timate 1976 and 1977 costs of production for fed beef and provided 
the basis for this analysis of costs and returns for 1 977-79. 2 

A supplemental cost estimating procedure known as the firm enter- 
prise data system (FEDS) was implemented in 1973. This system 
consists of a series of computerized enterprise budgets serviced by 
an aggregation program. 3 Surveys are now planned on a 5-year rota- 
tional schedule that treats different major commodity groupings 
each year. Cattle feeders in major production areas will be surveyed 
every 5 years to provide data to update and supplement the FEDS 
cost-estimating procedure. FEDS is used to update costs in the years 
between surveys. 

Fed-beef budgets were developed for two major regions which ac- 
count for over 95 percent of total U.S. fed-cattle production. These 
regions are the Midwestern Cornbelt States and the Western com-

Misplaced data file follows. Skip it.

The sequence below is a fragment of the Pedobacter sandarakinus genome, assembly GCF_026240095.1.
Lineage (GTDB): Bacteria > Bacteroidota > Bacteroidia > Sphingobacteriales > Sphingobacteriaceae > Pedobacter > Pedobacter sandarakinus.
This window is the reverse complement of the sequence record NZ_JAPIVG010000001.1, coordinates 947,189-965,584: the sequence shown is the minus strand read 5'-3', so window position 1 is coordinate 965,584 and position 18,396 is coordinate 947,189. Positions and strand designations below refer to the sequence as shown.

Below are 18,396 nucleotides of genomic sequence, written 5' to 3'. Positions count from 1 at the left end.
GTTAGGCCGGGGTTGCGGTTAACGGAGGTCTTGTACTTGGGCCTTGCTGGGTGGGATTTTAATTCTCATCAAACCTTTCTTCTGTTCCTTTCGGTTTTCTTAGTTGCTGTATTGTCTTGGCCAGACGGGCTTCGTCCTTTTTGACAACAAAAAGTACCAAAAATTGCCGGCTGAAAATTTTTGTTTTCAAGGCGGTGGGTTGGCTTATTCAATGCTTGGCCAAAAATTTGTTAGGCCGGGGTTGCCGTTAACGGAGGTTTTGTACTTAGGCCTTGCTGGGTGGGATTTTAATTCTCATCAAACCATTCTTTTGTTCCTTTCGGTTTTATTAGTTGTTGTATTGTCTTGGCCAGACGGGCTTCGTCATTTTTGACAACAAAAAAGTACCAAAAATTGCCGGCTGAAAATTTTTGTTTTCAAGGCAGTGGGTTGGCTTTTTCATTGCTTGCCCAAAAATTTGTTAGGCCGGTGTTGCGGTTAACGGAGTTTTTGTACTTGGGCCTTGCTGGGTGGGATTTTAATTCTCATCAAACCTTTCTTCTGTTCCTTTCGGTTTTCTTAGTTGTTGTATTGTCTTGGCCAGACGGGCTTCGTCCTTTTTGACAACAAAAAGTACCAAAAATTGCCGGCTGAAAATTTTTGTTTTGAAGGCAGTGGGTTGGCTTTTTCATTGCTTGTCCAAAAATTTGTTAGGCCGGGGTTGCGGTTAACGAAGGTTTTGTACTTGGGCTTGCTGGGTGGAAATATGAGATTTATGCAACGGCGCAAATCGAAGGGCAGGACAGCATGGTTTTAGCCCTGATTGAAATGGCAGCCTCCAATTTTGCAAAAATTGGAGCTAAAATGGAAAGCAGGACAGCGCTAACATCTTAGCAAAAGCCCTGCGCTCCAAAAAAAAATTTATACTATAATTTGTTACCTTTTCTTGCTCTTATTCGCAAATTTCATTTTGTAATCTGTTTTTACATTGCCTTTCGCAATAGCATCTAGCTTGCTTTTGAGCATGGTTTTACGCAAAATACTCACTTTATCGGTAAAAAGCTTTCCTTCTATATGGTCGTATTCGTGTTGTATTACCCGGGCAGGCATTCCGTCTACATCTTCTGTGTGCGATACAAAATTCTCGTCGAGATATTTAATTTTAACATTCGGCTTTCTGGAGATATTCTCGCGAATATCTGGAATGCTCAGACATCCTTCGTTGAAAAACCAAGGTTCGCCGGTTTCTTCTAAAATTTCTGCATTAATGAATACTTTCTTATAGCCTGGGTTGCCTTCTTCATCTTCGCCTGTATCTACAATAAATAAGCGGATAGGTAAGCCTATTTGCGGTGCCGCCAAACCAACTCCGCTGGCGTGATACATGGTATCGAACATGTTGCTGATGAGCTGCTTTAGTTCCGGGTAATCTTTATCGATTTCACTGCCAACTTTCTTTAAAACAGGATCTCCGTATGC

mercial cattle-feeding States (fig. 1). Fed-beef enterprises differ be- 
tween the two regions. The Midwest is dominated by farmer-feeder 

1 Section 808: Public Law 98-86, 93d Congress, Agriculture and Consumer Act of 1973. 

2 U.S. Fed-Beef Industry: Production Costs and Structure, Econ., Stat., and Coop. Serv. U.S. Dept; 
Agr., AER-424, June 1979. 

3 The FEDS system of budgets and cost estimating procedures is operated by ESCS research staff stationed 
at Oklahoma State University. 

(1) 



production where cattle feeding is seasonal, typically in lots with less 
than 1,000 head capacity. Fed-beef production usually is just one 
of several enterprises on the farm. Western commerical fed-beef pro- 
duction is in large specialized feedlots of over 1,000 head capacity 
where feeding is done the year round. There are substantial differences 
in costs and returns between the two regions due to variations in size